Imagine your manager wants you to remove all shells from the system that are not being used on the system. The logical place to start looking is the password file, since it will list all the shells that the users on your system needs. Currently on my system I'm using bash. On your system you might be using the same shell, or ksh, or csh or sh.
To determine what shells are used on your system:
cut -d':' -f1,7 /etc/passwd
Running this command, we're returned a list of usernames and shells. Let's assume that we're only interested in the unique shells, so we're only going to cut field seven out of the password file.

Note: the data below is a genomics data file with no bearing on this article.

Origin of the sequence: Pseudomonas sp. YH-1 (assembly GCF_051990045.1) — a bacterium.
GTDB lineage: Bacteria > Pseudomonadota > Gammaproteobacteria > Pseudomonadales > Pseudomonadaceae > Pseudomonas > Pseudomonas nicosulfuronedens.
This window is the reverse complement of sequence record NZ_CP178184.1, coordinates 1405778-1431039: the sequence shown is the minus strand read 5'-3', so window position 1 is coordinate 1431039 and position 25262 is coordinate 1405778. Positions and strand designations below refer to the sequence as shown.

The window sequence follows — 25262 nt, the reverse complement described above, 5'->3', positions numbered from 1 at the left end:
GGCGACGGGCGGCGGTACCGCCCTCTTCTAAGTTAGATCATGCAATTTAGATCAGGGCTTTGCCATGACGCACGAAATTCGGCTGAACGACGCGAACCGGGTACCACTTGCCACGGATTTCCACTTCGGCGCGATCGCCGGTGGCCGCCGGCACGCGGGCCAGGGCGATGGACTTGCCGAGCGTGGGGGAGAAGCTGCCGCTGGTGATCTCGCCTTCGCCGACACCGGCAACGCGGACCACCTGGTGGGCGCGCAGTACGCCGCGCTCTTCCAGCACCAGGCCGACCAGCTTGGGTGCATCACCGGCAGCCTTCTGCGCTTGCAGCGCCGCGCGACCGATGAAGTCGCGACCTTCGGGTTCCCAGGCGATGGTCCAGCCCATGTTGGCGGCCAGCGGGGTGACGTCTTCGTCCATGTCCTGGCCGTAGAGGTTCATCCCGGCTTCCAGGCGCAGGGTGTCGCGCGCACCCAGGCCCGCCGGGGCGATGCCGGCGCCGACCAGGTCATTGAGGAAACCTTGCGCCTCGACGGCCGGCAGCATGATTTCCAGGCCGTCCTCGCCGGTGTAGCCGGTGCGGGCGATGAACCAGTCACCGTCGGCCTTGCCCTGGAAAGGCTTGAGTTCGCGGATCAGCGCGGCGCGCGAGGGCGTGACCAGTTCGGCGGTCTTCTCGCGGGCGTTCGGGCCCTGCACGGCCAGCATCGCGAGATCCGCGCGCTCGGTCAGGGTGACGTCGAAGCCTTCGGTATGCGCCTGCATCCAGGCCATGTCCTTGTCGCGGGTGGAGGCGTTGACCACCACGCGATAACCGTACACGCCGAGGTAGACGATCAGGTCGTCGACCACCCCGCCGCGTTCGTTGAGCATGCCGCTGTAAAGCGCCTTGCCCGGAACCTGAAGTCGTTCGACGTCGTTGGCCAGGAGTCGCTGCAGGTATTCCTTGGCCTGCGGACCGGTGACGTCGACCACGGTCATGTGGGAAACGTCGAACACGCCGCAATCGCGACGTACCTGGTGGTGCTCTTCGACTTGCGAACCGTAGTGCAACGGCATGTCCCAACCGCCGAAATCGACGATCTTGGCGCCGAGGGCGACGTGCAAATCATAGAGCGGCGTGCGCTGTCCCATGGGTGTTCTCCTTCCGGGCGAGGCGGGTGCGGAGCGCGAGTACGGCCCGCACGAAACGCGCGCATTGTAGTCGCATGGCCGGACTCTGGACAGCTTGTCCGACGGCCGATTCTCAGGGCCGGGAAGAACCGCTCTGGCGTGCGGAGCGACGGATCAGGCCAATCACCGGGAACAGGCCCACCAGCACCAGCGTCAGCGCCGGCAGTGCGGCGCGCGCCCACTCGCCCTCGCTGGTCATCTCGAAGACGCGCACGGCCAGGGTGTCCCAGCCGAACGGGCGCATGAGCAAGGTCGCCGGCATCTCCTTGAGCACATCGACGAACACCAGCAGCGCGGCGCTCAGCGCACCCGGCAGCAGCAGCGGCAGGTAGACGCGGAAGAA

Using the uniq command, we can remove duplicates, leaving only the unique things in the file.
There's one pre-requisite, and that is that uniq expects a sorted file to do the comparison of duplicated lines. So we must first pipe the output to sort.
cut -d':' -f7 /etc/passwd | sort | uniq
This command returns only the unique shells that are currently being used on your system.
Now how did this command work?
First we cut out parts of the /etc/passwd file that we were interested in.
We then grouped all similar shells together using sort.
Finally we grabbed all the unique elements from this output.
 Just as a matter of interest, cut also takes a filename on the command line, so it doesn't have to be used as a pipe.